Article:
Buttons! Buttons! Everywhere!

Buttons! Buttons! Everywhere!

Thursday, March 31, 2011

Need A Good Cowboy

Just a quick update. Thougth about John Wayne the other day, his larger than life attitude, his swagger, the way he smiled out of the side of his mouth. Made me think he could take on the world at any given moment and never failed. Not bad for a man whose mother had named him Marion!

As you can see I've been conspicuously absent from the blog and probably will be until I get my internship overwith in May. Then I'll be back on track, so watch for me! In the meantime, I'm busily wrapping up my project, travelling and trying to get through my days, (which have been brutal, I might add.) Thanks for all of the prayers I've been receiving. I feel their power. And trust that I know God has not abandoned me:)

Hang in there with me and somebody.....if you see a good cowboy out there that can take on the world the way John Wayne once did without ever failing....will you tell him to call?

Tuesday, March 1, 2011

War and Rumors of War

I read USA Today on the airlplane as I returned from my weekend trip to Florida. The front page showed the faces of Egyptians and Libyans in turmoil and pain. The stock market gave grim news. Gas prices shot up seventeen cents while I was gone. In Mississippi, a court is deciding whether or not to issue a license plate in honor of a former KKK leader. Drug cartels are killing hundreds of people daily in Mexico. Labor Unions in Wisconsin are wreaking havoc while two police officers were killed in Florida just a week after two of their buddies were shot down in cold blood.

But in one small corner of life I heard about a twelve-year-old boy who donated his five-dollar allowance to Kyle Busch, NASCAR race driver, because he heard Kyle didn't have enough money to keep his truck team going in 2011. To some this might seem silly, but amidst all of the talk of war and rumors of wars this young man, Kyle Savoie, concentrated on something so simple that it drove away the thoughts that pound at us everyday. He thought of giving to someone else. A good thought to drive away bad things, isn't it?


Tess was a precocious eight year old when she heard her Mom and Dad talking about her little brother, Andrew. All she knew was that he was very sick and they were completely out of money. They were moving to an apartment complex next month because Daddy didn't have the money for the doctor's bills and our house. Only a very costly surgery could save him now and it was looking like there was no-one to loan them the money.

She heard Daddy say to her Mother with whispered desperation, "Only a miracle can save him now."
Tess went to her bedroom and pulled a glass jelly jar from its hiding place in the closet. She poured all the change out on the floor and counted it carefully. Three times, even. The total had to be exactly perfect. No chance here for mistakes. Carefully placing the coins back in the jar and twisting on the cap, she slipped out of the back door and made her way 6 blocks to Rexall's Drug Store with the big red Indian Chief sign above the door.

She waited patiently for the pharmacist to give her some attention but he was too busy at this moment.

Tess twisted her feet to make a scuffing noise. Nothing. She cleared her throat with the most disgusting sound she could muster.

No good. Finally she took a quarter from her jar and banged it on the glass counter. That did it! "And what do you want?" the pharmacist asked in an annoyed tone of voice. "I'm talking to my brother from Chicago whom I haven't seen in ages," he said without waiting for a reply to his question. "Well, I want to talk to you about my brother," Tess answered back in the same annoyed tone. "He's really, really sick.. and I want to buy a miracle.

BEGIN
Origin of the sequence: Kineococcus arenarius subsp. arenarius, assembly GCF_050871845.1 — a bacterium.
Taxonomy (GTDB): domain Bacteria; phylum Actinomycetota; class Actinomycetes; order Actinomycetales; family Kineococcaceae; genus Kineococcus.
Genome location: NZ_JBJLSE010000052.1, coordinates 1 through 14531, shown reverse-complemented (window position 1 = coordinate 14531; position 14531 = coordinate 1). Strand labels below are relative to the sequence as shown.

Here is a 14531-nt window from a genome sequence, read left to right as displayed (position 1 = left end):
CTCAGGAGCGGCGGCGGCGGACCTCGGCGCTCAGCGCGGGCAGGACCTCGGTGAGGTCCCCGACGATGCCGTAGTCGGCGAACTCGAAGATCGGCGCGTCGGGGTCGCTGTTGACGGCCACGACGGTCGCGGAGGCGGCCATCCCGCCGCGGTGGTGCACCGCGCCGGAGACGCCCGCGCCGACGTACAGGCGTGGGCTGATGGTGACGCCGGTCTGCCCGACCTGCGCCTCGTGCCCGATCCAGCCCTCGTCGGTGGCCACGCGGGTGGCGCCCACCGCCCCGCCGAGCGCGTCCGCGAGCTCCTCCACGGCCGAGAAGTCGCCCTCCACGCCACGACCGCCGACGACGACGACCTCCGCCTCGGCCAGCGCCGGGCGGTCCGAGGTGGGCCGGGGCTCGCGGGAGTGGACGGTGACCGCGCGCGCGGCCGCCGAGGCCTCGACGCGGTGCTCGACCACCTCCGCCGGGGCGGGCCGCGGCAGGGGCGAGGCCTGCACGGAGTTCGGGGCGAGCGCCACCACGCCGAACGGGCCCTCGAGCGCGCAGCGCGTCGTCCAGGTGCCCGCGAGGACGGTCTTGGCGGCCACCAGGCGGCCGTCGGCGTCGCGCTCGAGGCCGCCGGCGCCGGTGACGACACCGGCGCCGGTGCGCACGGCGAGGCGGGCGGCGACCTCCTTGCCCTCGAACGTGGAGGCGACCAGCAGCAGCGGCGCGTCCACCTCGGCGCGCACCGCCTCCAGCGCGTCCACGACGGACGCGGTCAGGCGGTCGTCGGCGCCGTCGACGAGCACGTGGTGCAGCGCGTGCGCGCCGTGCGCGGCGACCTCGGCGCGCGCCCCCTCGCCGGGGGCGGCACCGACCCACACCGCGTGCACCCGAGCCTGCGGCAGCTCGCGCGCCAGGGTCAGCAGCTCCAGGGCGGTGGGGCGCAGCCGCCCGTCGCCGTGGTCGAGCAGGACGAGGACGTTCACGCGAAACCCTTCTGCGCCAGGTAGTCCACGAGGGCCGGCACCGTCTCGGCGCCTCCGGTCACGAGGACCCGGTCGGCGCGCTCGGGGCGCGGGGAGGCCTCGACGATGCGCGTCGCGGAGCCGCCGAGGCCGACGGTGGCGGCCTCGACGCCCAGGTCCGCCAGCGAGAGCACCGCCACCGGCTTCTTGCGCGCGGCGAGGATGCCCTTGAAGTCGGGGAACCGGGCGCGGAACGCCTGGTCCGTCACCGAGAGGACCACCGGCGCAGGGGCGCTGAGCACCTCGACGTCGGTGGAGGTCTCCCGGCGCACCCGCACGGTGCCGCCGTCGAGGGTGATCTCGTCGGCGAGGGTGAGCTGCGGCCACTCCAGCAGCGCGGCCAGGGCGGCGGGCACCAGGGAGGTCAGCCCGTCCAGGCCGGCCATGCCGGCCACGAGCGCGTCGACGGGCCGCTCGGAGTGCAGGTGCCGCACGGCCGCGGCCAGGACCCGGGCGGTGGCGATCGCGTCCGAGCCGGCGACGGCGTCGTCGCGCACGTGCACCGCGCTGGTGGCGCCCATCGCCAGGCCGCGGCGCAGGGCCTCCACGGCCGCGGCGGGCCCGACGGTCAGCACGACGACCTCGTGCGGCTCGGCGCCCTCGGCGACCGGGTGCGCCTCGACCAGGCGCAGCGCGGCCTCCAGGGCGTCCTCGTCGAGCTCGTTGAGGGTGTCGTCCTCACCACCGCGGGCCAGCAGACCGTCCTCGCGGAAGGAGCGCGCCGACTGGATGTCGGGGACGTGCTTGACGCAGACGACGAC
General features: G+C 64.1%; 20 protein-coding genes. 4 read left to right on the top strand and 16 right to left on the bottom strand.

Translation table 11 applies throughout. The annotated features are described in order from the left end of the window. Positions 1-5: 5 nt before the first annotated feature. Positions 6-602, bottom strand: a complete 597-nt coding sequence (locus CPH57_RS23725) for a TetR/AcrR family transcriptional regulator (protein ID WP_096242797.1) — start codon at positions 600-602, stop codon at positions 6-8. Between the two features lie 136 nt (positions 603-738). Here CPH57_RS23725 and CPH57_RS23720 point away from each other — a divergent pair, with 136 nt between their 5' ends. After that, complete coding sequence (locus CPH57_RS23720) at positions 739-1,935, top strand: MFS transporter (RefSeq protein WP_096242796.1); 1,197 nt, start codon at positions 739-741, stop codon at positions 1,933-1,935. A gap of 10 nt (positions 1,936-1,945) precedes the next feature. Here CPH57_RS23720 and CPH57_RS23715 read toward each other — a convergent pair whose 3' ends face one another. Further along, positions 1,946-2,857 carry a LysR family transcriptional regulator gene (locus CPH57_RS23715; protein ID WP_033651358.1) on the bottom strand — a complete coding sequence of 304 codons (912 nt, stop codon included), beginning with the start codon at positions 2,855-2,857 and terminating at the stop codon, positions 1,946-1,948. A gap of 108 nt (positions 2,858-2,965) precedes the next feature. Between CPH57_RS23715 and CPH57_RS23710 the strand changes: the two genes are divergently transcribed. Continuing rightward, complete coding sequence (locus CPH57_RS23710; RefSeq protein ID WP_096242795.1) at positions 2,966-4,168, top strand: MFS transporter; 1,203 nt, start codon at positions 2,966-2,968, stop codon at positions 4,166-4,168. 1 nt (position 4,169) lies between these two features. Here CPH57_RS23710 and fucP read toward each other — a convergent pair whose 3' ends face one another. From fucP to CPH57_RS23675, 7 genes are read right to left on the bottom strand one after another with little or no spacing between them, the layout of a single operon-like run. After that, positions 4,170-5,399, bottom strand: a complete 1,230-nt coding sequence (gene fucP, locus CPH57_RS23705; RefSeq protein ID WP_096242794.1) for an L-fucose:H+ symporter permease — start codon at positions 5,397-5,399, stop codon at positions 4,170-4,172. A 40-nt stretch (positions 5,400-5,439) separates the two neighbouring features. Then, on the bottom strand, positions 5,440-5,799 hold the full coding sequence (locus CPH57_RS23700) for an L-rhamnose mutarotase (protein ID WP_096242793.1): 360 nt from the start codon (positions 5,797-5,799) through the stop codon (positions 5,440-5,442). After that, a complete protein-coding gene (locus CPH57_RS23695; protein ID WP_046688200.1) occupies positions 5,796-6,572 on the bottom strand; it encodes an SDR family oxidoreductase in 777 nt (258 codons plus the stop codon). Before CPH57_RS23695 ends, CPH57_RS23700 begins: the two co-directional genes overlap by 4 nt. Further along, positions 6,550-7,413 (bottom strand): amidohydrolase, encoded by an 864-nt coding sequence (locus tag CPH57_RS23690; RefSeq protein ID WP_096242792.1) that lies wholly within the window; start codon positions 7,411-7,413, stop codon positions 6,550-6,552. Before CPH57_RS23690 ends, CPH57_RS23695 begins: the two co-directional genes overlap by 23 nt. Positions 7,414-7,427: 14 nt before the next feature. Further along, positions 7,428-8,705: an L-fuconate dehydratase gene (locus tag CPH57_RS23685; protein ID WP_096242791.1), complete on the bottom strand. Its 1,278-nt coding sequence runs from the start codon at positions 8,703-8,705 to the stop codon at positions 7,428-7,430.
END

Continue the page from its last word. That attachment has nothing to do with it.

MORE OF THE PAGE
"I beg your pardon?" said the pharmacist.

"His name is Andrew and he has something bad growing inside his head and my Daddy says only a miracle can save him now. So how much does a miracle cost?"

"We don't sell miracles here, little girl. I'm sorry but I can't help you," the pharmacist said, softening a little.

"Listen, I have the money to pay for it. If it isn't enough, I will get the rest. Just tell me how much it costs."

The pharmacist's brother was a well dressed man. He stooped down and asked the little girl, "What kind of a miracle does your brother need?"

"I don't know," Tess replied with her eyes welling up. "I just know he's really sick and Mommy says he needs an operation. But my Daddy can't pay for it, so I want to use my money".

"How much do you have?" asked the man from Chicago.

"One dollar and eleven cents," Tess answered barely audibly. "And it's all the money I have, but I can get some more if I need to.

"Well, what a coincidence," smiled the man. "A dollar and eleven cents--the exact price of a miracle for little brothers." He took her money in one hand and with the other hand he grasped her mitten and said "Take me to where you live. I want to see your brother and meet your parents. Let's see if I have the kind of miracle you need."

That well dressed man was Dr. Carlton Armstrong, a surgeon, specializing in neuro-surgery. The operation was completed without charge and it wasn't long until Andrew was home again and doing well.

Mom and Dad were happily talking about the chain of events that had led them to this place. "That surgery," her Mom whispered. "was a real miracle.

I wonder how much it would have cost?"

Tess smiled. She knew exactly how much a miracle cost.. one dollar and eleven cents ...... plus the faith of a little child.

What God Says:

Matthew 24:6
"You will hear of wars and rumors of wars, but see to it that you are not alarmed. Such things must happen, but the end is still to come.